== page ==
the magazine industry

Like newspapers, the modern magazine took new form in the Industrial Age and for the same reasons—primarily, growing population, prosperity, technological advances, and literacy. Some of the greatest inroads in the magazine industry occurred with
women’s publications. In a pre-suffrage era, when women were not only denied the right to vote but also other fundamental rights, these women’s publications provided some semblance of community and shared interests. Sara Josepha Hale may be most remembered for her nursery rhyme “Mary Had a Little Lamb,” but her media achievement was as editor of Godey’s Lady’s Book. From 1837 to her 90th birthday 40 years later, Hale built a significant readership of a large segment of the general mass audience that the daily newspapers were seeking. The women’s audience segment had special value to advertisers with household and fashion products to sell. Godey’s circulation reached 150,000 in 1860.

Magazine Innovations The magazine industry produced innovative content over the next century, which attracted readers, and hence, advertisers.

Muckraking. A magazine bearing the name of its entrepreneur publisher, S.S. McClure, emphasized a new kind of investigative reporting, muckraking. The muckraking era in media content began with a 19-part McClure’s series on abusive business practices by the giant Rockefeller Standard Oil monopoly in 1902. Reporter Ida Tarbell’s expose made her a household name and set the stage for other muckrakers, such as Lincoln Steffens, Nellie Bly, and Upton Sinclair.

Personality Profiles. In 1925, Harold Ross launched the New Yorker, a weekly with in-depth articles. Under Ross, the magazine featured expansive profiles of celebrities, renowned figures, and other personalities. He wanted to present multiple perspectives on a subject and insisted his writers interview not only the subject but a range of people who could offer insight—both positive and negative views. These profiles became a signature feature of the magazine. The magazine has also featured award-winning investigative reports and serialized human-interest stories, some of which have ultimately appeared as books.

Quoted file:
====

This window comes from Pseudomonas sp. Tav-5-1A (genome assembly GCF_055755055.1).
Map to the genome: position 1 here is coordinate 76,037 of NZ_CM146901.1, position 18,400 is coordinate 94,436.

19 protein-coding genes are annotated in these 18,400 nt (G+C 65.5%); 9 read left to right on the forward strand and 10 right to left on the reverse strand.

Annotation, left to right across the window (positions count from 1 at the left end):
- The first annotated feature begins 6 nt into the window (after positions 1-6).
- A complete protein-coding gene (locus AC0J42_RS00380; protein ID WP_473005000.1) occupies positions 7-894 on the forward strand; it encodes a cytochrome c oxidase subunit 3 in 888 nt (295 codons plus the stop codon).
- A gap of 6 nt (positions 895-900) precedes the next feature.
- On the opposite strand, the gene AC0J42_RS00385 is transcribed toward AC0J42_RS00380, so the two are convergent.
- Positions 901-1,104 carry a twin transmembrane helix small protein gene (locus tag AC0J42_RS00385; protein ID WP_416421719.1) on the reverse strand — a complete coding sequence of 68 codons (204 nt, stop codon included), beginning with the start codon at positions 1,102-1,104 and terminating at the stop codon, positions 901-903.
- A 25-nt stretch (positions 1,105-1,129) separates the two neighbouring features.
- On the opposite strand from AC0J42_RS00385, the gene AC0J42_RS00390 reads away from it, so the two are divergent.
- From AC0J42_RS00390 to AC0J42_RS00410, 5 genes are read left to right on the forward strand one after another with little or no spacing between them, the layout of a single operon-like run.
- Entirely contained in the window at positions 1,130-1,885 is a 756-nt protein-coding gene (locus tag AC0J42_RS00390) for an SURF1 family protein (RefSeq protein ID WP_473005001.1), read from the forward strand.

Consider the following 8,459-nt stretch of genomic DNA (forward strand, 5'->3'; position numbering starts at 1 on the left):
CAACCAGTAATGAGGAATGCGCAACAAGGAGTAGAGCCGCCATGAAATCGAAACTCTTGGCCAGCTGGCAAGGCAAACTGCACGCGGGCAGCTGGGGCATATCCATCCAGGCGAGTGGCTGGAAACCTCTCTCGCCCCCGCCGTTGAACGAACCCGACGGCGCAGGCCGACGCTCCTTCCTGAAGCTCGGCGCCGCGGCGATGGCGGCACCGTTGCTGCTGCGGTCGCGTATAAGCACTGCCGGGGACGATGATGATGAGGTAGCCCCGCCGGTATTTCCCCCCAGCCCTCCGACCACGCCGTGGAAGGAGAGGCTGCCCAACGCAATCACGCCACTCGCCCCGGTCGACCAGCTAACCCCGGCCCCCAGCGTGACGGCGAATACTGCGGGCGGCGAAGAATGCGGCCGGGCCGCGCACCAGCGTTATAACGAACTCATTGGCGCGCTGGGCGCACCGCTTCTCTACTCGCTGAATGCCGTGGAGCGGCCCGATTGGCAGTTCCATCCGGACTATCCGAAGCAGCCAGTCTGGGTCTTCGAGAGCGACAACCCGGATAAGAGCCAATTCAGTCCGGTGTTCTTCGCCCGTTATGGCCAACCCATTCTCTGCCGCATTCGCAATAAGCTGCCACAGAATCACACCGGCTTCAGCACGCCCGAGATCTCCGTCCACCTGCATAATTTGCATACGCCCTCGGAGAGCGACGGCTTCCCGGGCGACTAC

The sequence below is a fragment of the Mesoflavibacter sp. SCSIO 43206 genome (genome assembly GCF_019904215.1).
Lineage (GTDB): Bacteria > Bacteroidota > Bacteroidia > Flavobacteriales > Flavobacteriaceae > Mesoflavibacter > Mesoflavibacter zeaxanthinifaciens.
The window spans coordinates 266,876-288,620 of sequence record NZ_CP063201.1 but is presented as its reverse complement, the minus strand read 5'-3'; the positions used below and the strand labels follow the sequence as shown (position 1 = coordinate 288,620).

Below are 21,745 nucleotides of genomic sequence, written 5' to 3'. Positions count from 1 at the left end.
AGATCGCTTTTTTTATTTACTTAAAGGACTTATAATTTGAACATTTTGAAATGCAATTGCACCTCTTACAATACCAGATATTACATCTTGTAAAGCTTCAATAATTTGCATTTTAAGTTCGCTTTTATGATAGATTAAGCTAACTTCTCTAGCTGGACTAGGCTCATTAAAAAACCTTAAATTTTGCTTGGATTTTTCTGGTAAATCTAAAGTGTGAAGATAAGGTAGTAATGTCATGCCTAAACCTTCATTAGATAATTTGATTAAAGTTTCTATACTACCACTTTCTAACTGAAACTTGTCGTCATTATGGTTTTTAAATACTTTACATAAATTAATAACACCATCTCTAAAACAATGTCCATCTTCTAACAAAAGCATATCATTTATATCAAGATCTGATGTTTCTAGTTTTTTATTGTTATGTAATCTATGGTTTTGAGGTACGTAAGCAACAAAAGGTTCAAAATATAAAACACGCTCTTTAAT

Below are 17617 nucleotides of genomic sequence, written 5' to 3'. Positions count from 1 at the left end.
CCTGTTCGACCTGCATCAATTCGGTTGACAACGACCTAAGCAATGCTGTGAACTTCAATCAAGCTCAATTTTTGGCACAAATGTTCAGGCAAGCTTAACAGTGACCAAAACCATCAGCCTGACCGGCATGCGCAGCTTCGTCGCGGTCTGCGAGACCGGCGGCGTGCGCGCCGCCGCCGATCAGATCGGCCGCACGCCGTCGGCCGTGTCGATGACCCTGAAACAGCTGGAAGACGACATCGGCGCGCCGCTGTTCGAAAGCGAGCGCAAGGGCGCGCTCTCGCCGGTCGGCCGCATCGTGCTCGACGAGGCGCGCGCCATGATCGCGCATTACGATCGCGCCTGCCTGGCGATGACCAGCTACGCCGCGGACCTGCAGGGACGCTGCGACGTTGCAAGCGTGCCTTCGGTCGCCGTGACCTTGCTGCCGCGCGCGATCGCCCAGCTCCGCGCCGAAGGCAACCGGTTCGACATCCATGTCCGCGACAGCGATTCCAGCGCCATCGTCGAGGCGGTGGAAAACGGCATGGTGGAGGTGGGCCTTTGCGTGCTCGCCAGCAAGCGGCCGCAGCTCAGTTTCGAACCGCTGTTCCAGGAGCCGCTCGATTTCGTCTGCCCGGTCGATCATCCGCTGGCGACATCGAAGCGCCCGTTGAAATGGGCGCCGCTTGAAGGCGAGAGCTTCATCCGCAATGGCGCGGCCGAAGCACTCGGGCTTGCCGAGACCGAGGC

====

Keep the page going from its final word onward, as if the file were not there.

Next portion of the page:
Photojournalism. With Life in 1936, magazine entrepreneur Henry Luce propelled photojournalism into new importance. The oversized weekly demonstrated that newsworthy events could be covered consistently by camera. Life captured the spirit of the times photographically and demonstrated that the whole range of human experience could be recorded visually. Both real life and Life could be shocking. A 1938 Life photo essay on human birth was so shocking for the time that censors succeeded in banning the issue in 33 cities. Life and Look, a competing magazine launched in 1937, became a showcase for the work

of photographers like Gordon Parks; Alfred Eisenstadt; film director Stanley Kubrick, who was once a Look staff photographer; and even painter Norman Rockwell. Life closed its doors in 1972 and Look in 1980.

Magazine Reinvention Although Internet competition now challenges magazines as an industry, it is not the first time that magazines have had to show resilience. In the mid-1950s, after a century as a dominant medium for national advertising, magazines lost ground due to the advent of network television. The biggest magazines soldiered on a few years, but revenues kept slipping. By 1970, a full-page in Life ran $65,000. In advertising lingo, that was $7.75 CPM, shorthand for cost per thousand—the M for the Roman numeral thousand. The network CPM was $3.60 for the same number of eyeballs. Life and other leading general-interest magazines like the Saturday Evening Post, Look, and Collier’s were soon out of business.

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